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Faculty Profile

Thomas A. AlbrightThomas A. Albright

Professor Emeritus
Department of Chemistry

Office: Fleming, 218
Contact: talbright@uh.edu - 713-743-3270

Education: Ph.D., University of Delaware, 1975; B.S., North Dakota State University, 1970

A study of reaction mechanisms and rearrangements in inorganic, organometallic and solid state chemistry by molecular orbital theory.

Our research group carries out molecular orbital calculations at several levels to investigate static and dynamic properties of discrete compounds, as well as solid state materials. These calculations vary in complexity from the ab initio to extended Hückel levels. There exists a wide variety of analytical methods to view the results from these calculations.

Figure 1In the molecular area, a common theme that we are exploring is the mechanisms which form carbon-carbon bonds in transition metal complexes. Some examples include the trimerization of acetylene via Ta(OR)3 and CoCp based catalysts, the acetylene metathesis reaction and the dimerization of butadiene with Ni(O). An example of a step in this catalytic cycle is shown in Figure 1. We also are developing a series of orbital symmetry rules for the coupling of unsaturated ligands coordinated to a metal, electrocyclic ring closure reactions in polyene-MLn complexes and haptotropic rearrangements. The calculations in our group are arried out at the Hartree-Foch level with some perturbation theory, CASSCF, QCISD or coupled cluster techniques) or more frequently with a hybrid density functional.

Figure 2In the solid state area, we primarily use tight binding calculations with an extended Hückel type Hamiltonian. We have looked at a number of compounds which are ferroelectric. Our interest here is to derive an electronic rationale for the distortion which occurs upon going to the ferroelectric state, as well as the mechanism for this deformation. Some examples include TlGaSe2, TlBiTe2, and the Aurivillius phases. We have also examined the electronic sources of Te-Te bond formation in CuTe, K2Cu5Te5, etc. We also have an ongoing collaboration within the Texas Center for Superconducting at the University of Houston to examine the bonding and mechanisms for superconductivity in new materials. An example of one compound that has been investigated is shown in Figure 2.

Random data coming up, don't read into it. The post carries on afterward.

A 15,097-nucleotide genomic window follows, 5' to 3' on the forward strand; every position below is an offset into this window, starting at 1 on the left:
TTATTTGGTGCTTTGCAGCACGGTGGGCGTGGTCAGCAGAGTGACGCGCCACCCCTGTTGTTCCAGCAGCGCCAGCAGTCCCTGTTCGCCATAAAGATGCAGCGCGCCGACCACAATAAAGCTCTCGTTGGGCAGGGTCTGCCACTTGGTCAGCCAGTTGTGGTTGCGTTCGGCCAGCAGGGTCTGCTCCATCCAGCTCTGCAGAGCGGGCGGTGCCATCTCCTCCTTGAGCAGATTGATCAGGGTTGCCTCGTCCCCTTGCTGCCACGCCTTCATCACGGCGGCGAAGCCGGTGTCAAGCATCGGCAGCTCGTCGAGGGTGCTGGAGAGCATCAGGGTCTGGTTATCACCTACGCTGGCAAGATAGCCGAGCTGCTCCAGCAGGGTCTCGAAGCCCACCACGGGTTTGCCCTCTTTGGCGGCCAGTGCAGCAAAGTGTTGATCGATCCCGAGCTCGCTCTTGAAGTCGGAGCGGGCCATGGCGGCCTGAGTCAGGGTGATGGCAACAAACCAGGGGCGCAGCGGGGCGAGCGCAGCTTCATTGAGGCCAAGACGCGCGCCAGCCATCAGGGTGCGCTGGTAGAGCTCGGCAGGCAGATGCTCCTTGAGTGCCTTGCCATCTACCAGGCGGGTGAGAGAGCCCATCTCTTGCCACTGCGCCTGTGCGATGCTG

• Postdoctoral Fellow, Cornell University: 1975-1977
  • Camille and Henry Dreyfus Teacher-Scholar: 1979-1984
  • Alfred P. Sloan Research Fellow: 1982-1984
  • Editorial Board Organometallics: 1988-1991
  • H. Tang, D. M. Hoffman, T. A. Albright, H. Deng and R. Hoffmann, "Ni(P-t-Bu)6 and Ni(SiH2)6 Are IsolobalRelated to In[Mn(CO)4]52-, and Have 16-Electron Counts," Angew. Chem., 105, 1682 (1993).
  • S. Seong, T. A. Albright, X. Zhang and M. Kanatzidis, "Te-Te Bonding in Copper Tellurides" J. Am. Chem. Soc., 116, 7287 (1994).
  • Y. Oishi, T. A. Albright and H. Fujimoto, "Fluxionality and Bonding in (BH4)Mn(CO)4 and (BH4)Cu(PH3)2", Polyhedron, 14, 2603 (1995).
  • W. J. Zhu, P. H. Hor, A. J. Jacobson, G. Crisi, T. A. Albright, S.-H. Wang, and T. Vogt, "A2Cu2CoO2S 2 (A=Sr, Ba), A Novel Example of a Square-planar Layer", J. Am. Chem. Soc., 119, 12398 (1997).
  • C. Soubra, F. Chan and T. A. Albright, "Hydrogen Site Exchange in CpIr(PR3)H+3 Complexes", Inorg. Chim. Acta, 272, 95 (1998).
  • J. Hardesty, J. B. Koerner, T. A. Albright and G.-Y. Lee, "A Theoretical Study of the Acetylene Trimerization with CpCo, J. Am. Chem. Soc., 121, 6055 (1999).
  • S. Suh, J. H. Hardesty, T. A. Albright and D. M. Hoffman, "Synthesis and Structures of Gallium Alkylthiolate Compounds", Inorg. Chem., 38, 1627 (1999).
  • Jon H. Hardesty, Thomas A. Albright, and Samia Kahlal, "A Theoretical Investigation of Electrocyclic Ring Closure Reactions in Bis-(aryloxy)bis-(h2-iminoacyl)zirconium and Isoelectronic Complexes", Organometallics,19,4159 (2000).
  • C. Soubra, Y. Oishi, T. A. Albright and H. Fujimoto, "Intramolecular Rearrangements in Six-coordinate Ru and Fe Dihydride Complexes", Inorg. Chem., 40, 620 (2001).